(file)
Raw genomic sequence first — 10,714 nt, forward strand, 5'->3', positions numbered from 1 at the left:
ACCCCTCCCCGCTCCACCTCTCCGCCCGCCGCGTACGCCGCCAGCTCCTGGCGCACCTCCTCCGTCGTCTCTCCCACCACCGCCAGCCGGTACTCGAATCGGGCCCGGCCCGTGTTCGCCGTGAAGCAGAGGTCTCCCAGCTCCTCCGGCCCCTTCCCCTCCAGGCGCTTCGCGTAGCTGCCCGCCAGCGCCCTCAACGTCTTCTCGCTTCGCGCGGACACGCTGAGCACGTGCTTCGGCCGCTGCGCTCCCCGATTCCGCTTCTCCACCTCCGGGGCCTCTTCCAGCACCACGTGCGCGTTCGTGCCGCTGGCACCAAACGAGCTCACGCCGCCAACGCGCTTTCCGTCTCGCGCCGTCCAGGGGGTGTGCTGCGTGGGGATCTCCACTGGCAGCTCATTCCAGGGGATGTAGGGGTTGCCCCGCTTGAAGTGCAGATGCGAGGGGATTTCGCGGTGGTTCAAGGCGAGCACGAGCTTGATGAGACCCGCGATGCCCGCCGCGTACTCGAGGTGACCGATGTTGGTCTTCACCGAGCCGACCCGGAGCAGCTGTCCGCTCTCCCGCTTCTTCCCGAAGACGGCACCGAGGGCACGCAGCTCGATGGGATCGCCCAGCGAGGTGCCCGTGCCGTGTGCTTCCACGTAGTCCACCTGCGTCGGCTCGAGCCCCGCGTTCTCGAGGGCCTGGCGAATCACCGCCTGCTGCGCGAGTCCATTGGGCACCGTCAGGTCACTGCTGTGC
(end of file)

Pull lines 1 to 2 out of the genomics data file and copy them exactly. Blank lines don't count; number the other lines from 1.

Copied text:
Raw genomic sequence first — 10,714 nt, forward strand, 5'->3', positions numbered from 1 at the left:
ACCCCTCCCCGCTCCACCTCTCCGCCCGCCGCGTACGCCGCCAGCTCCTGGCGCACCTCCTCCGTCGTCTCTCCCACCACCGCCAGCCGGTACTCGAATCGGGCCCGGCCCGTGTTCGCCGTGAAGCAGAGGTCTCCCAGCTCCTCCGGCCCCTTCCCCTCCAGGCGCTTCGCGTAGCTGCCCGCCAGCGCCCTCAACGTCTTCTCGCTTCGCGCGGACACGCTGAGCACGTGCTTCGGCCGCTGCGCTCCCCGATTCCGCTTCTCCACCTCCGGGGCCTCTTCCAGCACCACGTGCGCGTTCGTGCCGCTGGCACCAAACGAGCTCACGCCGCCAACGCGCTTTCCGTCTCGCGCCGTCCAGGGGGTGTGCTGCGTGGGGATCTCCACTGGCAGCTCATTCCAGGGGATGTAGGGGTTGCCCCGCTTGAAGTGCAGATGCGAGGGGATTTCGCGGTGGTTCAAGGCGAGCACGAGCTTGATGAGACCCGCGATGCCCGCCGCGTACTCGAGGTGACCGATGTTGGTCTTCACCGAGCCGACCCGGAGCAGCTGTCCGCTCTCCCGCTTCTTCCCGAAGACGGCACCGAGGGCACGCAGCTCGATGGGATCGCCCAGCGAGGTGCCCGTGCCGTGTGCTTCCACGTAGTCCACCTGCGTCGGCTCGAGCCCCGCGTTCTCGAGGGCCTGGCGAATCACCGCCTGCTGCGCGAGTCCATTGGGCACCGTCAGGTCACTGCTGTGC